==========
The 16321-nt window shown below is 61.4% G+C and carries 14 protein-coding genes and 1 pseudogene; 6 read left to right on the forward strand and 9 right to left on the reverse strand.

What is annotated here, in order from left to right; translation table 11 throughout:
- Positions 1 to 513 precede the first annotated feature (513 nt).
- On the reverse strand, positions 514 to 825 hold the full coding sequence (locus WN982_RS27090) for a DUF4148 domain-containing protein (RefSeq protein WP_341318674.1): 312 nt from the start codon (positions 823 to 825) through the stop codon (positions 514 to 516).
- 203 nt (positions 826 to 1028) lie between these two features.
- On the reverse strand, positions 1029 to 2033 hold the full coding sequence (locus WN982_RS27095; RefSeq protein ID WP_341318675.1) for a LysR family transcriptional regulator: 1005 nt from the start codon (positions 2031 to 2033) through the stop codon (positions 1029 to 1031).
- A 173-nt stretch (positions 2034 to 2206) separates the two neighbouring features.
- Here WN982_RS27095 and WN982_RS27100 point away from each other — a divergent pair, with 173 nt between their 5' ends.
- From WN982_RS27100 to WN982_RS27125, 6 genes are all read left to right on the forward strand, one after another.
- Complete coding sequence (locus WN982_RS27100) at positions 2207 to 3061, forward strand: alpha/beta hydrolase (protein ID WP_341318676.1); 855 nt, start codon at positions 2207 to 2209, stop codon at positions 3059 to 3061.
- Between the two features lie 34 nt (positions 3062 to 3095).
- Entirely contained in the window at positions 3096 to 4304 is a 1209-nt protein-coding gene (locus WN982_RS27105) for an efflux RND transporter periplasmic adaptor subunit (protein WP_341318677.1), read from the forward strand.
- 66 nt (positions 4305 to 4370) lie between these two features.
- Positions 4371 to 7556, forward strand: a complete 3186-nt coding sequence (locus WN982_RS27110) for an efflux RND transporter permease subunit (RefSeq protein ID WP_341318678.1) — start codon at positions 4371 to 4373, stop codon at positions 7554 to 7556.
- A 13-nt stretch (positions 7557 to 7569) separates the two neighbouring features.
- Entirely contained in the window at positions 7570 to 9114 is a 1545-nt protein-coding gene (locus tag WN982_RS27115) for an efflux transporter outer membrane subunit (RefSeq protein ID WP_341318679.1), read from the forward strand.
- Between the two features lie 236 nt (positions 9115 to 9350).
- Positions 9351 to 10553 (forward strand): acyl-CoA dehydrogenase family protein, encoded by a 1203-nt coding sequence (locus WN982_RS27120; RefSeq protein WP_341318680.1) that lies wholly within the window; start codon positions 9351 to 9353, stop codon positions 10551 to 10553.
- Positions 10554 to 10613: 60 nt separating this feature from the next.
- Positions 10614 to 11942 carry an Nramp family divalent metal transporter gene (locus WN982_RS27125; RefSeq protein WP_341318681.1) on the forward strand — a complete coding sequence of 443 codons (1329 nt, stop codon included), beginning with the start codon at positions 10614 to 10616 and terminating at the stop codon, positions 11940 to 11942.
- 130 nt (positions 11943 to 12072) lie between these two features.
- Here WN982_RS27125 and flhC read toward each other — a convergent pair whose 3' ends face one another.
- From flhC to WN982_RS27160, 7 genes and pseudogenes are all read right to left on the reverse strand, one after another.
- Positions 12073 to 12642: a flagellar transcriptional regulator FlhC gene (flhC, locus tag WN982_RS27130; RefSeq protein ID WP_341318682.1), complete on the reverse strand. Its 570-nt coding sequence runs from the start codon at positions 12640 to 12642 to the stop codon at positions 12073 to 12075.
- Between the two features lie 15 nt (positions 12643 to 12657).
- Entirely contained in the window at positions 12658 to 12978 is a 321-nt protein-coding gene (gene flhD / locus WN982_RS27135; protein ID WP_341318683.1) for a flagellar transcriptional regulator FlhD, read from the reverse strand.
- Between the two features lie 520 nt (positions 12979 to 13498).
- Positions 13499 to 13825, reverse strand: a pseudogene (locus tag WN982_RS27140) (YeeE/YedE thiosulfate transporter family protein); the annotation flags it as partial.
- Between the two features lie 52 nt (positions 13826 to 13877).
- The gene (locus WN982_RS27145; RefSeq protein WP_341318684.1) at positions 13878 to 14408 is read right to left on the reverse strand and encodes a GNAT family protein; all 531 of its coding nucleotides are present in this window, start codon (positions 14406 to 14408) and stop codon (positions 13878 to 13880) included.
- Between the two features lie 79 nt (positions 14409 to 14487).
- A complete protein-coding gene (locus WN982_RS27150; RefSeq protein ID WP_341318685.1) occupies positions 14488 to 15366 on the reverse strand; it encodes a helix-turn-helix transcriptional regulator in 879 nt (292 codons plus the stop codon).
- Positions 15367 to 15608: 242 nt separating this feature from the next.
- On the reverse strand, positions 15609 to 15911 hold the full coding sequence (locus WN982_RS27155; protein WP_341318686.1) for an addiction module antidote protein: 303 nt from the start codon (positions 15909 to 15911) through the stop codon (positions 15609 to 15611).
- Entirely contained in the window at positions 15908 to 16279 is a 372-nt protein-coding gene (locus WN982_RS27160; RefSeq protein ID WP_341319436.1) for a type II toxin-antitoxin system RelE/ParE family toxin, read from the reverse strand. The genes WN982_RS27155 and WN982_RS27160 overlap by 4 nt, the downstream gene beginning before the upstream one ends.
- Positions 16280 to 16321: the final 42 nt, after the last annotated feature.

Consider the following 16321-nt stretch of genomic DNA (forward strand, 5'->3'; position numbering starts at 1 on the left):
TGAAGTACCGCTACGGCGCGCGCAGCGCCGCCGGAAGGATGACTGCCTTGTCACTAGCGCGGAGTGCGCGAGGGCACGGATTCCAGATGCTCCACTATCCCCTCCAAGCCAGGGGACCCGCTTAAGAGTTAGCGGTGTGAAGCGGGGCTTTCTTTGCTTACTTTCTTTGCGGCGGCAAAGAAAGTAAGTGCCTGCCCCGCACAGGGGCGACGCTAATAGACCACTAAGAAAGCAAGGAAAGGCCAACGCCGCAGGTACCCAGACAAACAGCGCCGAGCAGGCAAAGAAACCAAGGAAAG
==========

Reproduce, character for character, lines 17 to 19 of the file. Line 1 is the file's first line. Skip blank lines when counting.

- Between the two features lie 236 nt (positions 9115 to 9350).
- Positions 9351 to 10553 (forward strand): acyl-CoA dehydrogenase family protein, encoded by a 1203-nt coding sequence (locus WN982_RS27120; RefSeq protein WP_341318680.1) that lies wholly within the window; start codon positions 9351 to 9353, stop codon positions 10551 to 10553.
- Positions 10554 to 10613: 60 nt separating this feature from the next.